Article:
UNITED NATIONS (AP) — Secretary-General Ban Ki-moon warned Tuesday that as long as there is one Ebola case in West Africa "all countries are at risk" and urged all nations to support the final battles to wipe out the deadly disease in Sierra Leone and Guinea.
"We are on the home stretch now and what happens now is critical," the U.N. chief told a General Assembly meeting on efforts to end the Ebola epidemic that has killed over 11,100 people mainly in Liberia, Sierra Leone and Guinea since it was first reported in March 2014.
Liberia, once the worst affected country, is now Ebola free, but Ban warned that in Sierra Leone and Guinea "the battle has not yet been won" and "any lapse in vigilance could allow the virus to spread."
Dr. David Nabarro, the U.N. Ebola chief, told the assembly that the priority is to ensure the outbreak ends as soon as possible "which will take several weeks and may take a number of months."
"But everybody should be ready in case the disease recurs and needs to be controlled, especially in the coming 12 months," he said.
The secretary-general said U.N. agencies who will be taking over responsibility for tackling Ebola as the U.N. Mission for Ebola Emergency Response known as UNMEER scales down "will need considerable resources to go the distance and support recovery" in the three hardest-hit countries.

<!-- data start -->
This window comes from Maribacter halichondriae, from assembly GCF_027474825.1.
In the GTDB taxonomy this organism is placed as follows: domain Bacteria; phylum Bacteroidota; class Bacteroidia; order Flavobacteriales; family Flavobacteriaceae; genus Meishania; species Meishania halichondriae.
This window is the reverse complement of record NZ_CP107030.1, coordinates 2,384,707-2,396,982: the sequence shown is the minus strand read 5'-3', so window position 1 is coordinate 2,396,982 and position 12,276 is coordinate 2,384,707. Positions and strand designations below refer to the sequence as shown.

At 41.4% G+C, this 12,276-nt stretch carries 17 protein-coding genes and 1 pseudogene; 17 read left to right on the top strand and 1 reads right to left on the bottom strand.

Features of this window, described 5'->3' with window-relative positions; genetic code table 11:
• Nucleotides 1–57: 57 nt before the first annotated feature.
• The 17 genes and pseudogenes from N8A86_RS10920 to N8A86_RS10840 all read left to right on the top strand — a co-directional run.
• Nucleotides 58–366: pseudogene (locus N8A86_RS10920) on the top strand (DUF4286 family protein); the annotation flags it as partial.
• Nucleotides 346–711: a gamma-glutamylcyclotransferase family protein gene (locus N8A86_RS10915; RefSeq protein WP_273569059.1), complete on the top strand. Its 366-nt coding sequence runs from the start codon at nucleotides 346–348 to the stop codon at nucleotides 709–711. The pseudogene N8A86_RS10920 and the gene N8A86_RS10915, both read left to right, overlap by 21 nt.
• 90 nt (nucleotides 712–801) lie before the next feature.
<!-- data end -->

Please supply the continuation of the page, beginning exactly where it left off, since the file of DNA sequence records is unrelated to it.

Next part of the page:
UNMEER's acting chief Peter Jan Graaff said UNMEER's Mali office closed on March 31, its Liberia office already handed over operations to the U.N. country team and the Sierra Leone office is expected to end operations by the end of June.
"UNMEER could complete its transition by July 31 and be closed by the end of August," he said.
If the situation deteriorates, however, Graaff said, the timeline could be changed "to ensure that the U.N.'s political leverage and convening power is maintained."
Ban said he will convene an International Ebola Recovery Conference in New York on July 10 to mobilize resources to start early recovery in Liberia, Sierra Leone and Guinea.
"We must also translate lessons learned from this Ebola outbreak into stronger national and international systems to prevent and respond to health crises," he said.
Last week, the World Health Organization's decision-making body examined how the response could have been improved to reduce suffering, deaths and other consequences including serious economic damage. Ban has also commissioned a high-level panel on improving the Global Response to Health Crises led by Tanzania's President Jakaya Kikwete.